John Jameson & Son was the second largest distilling company in Ireland by the early part of the 19th century. News about the quality of the Jameson whiskeys travelled far and wide and demand was growing not just at home but abroad. The combination of fine whiskey ingredients and superior distilling processes was making quite a name for Jameson whiskeys worldwide. In 1858, a blight destroyed France's vineyards and supplies of brandy dried up. Traditional brandy drinkers switched to Irish whiskey, and Jameson sales soared.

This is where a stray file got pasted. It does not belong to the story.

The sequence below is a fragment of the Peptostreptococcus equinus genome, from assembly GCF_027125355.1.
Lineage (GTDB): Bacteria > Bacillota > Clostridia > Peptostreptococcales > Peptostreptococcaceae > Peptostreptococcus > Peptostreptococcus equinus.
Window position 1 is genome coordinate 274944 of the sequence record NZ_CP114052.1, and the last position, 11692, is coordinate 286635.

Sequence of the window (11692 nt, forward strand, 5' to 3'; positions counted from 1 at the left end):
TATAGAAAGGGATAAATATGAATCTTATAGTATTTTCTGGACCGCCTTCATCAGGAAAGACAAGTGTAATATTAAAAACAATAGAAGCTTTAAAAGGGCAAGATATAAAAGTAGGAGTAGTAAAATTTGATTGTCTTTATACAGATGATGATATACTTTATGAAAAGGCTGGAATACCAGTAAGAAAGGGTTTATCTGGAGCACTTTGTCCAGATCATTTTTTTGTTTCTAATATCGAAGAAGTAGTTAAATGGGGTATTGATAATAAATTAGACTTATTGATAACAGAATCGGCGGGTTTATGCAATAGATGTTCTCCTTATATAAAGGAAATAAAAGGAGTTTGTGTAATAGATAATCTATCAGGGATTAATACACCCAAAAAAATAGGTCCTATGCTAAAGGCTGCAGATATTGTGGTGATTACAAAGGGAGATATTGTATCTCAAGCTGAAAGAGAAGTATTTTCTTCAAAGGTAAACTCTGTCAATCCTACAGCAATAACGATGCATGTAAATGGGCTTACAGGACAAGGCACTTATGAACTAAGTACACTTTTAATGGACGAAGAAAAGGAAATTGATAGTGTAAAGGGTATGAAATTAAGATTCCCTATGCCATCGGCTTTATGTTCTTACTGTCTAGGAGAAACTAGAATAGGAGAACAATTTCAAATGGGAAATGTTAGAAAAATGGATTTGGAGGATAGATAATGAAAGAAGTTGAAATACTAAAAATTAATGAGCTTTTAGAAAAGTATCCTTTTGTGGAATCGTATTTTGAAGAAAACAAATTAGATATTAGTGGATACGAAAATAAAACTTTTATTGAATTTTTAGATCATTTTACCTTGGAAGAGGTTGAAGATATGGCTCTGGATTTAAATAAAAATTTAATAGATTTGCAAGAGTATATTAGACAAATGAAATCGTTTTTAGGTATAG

By 1890, Ireland had about 90% of the global whiskey export market and the Jameson distillery was making 10% of Ireland's annual whiskey output. In the early part of the 20th century Jameson Whiskey was dealt two cruel blows. Jameson was a best selling whiskey in America. But after Prohibition in 1919, exports of Jameson to the USA ground to a halt. Jameson had also been the most popular whiskey in the British Empire. After Irish Independence however, English tariff barriers priced it out of the market. Without overseas demand, all 400 Irish whiskey brands fell into decline. The future looked bleak for John Jameson & Son and the Irish distillery market